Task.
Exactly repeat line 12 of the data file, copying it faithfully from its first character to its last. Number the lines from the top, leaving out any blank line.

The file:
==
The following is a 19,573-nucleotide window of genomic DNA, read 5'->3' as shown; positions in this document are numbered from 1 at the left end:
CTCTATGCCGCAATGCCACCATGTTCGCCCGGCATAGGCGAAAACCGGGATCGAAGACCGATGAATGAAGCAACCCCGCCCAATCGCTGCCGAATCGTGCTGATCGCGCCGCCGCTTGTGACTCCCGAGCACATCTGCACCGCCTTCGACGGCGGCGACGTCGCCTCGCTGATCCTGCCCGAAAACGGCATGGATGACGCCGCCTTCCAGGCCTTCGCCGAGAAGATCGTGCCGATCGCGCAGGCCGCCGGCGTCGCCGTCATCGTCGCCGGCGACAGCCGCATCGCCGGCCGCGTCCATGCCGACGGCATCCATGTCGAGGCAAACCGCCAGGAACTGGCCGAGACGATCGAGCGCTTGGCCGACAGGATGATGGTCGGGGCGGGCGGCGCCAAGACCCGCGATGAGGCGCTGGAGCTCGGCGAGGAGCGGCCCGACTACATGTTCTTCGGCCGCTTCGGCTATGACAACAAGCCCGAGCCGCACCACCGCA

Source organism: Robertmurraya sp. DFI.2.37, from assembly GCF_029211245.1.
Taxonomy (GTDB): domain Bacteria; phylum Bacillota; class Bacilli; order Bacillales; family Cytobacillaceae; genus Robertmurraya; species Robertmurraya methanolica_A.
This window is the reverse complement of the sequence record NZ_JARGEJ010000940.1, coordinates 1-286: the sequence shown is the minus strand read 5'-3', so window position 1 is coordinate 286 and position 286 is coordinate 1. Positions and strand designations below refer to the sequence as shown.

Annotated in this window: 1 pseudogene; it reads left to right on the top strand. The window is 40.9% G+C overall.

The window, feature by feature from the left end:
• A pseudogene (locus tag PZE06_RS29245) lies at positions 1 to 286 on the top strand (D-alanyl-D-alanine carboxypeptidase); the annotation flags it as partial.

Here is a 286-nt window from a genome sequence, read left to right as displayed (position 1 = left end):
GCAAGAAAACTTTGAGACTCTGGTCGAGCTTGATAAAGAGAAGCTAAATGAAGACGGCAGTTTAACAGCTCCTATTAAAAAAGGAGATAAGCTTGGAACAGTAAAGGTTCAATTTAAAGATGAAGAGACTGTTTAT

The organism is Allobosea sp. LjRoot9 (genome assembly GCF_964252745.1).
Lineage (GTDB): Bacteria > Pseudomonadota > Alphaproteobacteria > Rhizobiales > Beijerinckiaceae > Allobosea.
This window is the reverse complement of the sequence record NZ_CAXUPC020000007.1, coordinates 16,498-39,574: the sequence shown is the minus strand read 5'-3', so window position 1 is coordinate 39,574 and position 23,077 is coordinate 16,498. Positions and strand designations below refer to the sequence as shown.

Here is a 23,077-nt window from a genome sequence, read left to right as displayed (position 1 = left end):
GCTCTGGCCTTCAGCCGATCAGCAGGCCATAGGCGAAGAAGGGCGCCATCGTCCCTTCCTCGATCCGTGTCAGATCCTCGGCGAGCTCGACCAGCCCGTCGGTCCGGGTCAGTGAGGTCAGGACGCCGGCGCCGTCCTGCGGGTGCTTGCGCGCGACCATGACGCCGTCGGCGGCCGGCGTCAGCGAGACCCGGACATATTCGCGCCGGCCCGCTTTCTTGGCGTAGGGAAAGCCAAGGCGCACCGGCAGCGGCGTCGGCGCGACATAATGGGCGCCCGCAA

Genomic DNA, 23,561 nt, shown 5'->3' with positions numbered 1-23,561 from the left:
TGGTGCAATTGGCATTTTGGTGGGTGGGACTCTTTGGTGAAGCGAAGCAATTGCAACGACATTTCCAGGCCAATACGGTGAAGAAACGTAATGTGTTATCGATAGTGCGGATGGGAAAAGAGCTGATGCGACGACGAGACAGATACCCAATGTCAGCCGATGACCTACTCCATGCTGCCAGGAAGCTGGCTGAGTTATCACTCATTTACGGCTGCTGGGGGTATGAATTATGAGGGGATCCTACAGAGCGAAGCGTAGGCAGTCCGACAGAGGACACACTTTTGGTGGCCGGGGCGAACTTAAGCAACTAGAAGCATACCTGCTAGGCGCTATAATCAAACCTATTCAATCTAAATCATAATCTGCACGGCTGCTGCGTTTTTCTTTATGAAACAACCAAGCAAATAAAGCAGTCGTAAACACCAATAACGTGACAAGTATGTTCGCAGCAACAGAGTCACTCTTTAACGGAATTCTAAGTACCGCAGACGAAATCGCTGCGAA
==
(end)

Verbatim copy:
Lineage (GTDB): Bacteria > Pseudomonadota > Alphaproteobacteria > Rhizobiales > Beijerinckiaceae > Allobosea.